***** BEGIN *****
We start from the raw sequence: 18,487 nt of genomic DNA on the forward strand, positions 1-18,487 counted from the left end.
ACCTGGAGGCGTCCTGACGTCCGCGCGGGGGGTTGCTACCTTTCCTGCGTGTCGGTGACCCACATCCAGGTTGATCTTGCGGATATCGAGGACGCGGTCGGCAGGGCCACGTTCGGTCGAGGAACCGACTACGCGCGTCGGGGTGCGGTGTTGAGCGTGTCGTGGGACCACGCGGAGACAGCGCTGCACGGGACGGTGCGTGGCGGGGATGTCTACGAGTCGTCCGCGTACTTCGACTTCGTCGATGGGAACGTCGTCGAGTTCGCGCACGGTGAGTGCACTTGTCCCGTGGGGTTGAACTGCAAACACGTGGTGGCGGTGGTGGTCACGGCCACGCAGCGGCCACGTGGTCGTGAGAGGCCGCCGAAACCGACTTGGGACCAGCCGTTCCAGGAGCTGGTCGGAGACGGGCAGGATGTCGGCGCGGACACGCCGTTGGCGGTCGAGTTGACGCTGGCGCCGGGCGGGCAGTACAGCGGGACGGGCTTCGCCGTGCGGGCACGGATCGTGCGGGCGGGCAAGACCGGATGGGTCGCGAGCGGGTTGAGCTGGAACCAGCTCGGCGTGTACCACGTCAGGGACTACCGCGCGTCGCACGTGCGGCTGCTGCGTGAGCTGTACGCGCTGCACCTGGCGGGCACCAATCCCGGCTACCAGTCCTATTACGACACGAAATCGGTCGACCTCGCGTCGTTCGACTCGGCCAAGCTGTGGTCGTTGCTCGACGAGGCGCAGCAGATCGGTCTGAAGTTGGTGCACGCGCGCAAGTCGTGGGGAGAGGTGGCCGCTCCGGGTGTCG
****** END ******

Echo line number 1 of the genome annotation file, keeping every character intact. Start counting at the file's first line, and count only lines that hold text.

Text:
We start from the raw sequence: 18,487 nt of genomic DNA on the forward strand, positions 1-18,487 counted from the left end.